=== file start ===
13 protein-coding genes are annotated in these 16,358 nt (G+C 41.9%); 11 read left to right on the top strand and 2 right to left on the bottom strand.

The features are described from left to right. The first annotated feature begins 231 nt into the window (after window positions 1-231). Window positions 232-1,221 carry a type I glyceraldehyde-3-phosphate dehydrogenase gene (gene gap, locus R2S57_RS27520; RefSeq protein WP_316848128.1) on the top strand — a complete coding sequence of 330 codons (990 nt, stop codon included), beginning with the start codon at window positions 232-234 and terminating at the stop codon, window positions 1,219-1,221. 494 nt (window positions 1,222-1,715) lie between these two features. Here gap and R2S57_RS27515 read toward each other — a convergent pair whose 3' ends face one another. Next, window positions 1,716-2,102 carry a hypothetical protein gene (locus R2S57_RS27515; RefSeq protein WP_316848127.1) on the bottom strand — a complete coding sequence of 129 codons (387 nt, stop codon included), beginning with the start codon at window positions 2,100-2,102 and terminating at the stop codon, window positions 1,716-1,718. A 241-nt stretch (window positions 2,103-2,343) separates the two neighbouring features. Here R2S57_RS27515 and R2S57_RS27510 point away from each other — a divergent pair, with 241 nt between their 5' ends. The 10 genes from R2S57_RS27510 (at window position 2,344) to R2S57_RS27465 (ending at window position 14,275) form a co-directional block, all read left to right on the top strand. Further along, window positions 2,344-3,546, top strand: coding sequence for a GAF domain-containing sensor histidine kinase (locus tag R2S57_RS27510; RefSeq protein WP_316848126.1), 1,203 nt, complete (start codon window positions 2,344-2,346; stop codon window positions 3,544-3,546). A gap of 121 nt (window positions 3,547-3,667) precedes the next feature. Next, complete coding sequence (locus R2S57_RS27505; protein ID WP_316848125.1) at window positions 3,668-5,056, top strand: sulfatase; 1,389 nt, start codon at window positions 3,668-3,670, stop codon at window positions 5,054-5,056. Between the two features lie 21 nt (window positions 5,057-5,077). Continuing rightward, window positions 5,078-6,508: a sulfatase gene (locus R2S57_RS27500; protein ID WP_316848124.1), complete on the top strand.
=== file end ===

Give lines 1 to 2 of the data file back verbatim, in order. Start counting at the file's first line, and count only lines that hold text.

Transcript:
13 protein-coding genes are annotated in these 16,358 nt (G+C 41.9%); 11 read left to right on the top strand and 2 right to left on the bottom strand.

The features are described from left to right. The first annotated feature begins 231 nt into the window (after window positions 1-231). Window positions 232-1,221 carry a type I glyceraldehyde-3-phosphate dehydrogenase gene (gene gap, locus R2S57_RS27520; RefSeq protein WP_316848128.1) on the top strand — a complete coding sequence of 330 codons (990 nt, stop codon included), beginning with the start codon at window positions 232-234 and terminating at the stop codon, window positions 1,219-1,221. 494 nt (window positions 1,222-1,715) lie between these two features. Here gap and R2S57_RS27515 read toward each other — a convergent pair whose 3' ends face one another. Next, window positions 1,716-2,102 carry a hypothetical protein gene (locus R2S57_RS27515; RefSeq protein WP_316848127.1) on the bottom strand — a complete coding sequence of 129 codons (387 nt, stop codon included), beginning with the start codon at window positions 2,100-2,102 and terminating at the stop codon, window positions 1,716-1,718. A 241-nt stretch (window positions 2,103-2,343) separates the two neighbouring features. Here R2S57_RS27515 and R2S57_RS27510 point away from each other — a divergent pair, with 241 nt between their 5' ends. The 10 genes from R2S57_RS27510 (at window position 2,344) to R2S57_RS27465 (ending at window position 14,275) form a co-directional block, all read left to right on the top strand. Further along, window positions 2,344-3,546, top strand: coding sequence for a GAF domain-containing sensor histidine kinase (locus tag R2S57_RS27510; RefSeq protein WP_316848126.1), 1,203 nt, complete (start codon window positions 2,344-2,346; stop codon window positions 3,544-3,546). A gap of 121 nt (window positions 3,547-3,667) precedes the next feature. Next, complete coding sequence (locus R2S57_RS27505; protein ID WP_316848125.1) at window positions 3,668-5,056, top strand: sulfatase; 1,389 nt, start codon at window positions 3,668-3,670, stop codon at window positions 5,054-5,056. Between the two features lie 21 nt (window positions 5,057-5,077). Continuing rightward, window positions 5,078-6,508: a sulfatase gene (locus R2S57_RS27500; protein ID WP_316848124.1), complete on the top strand.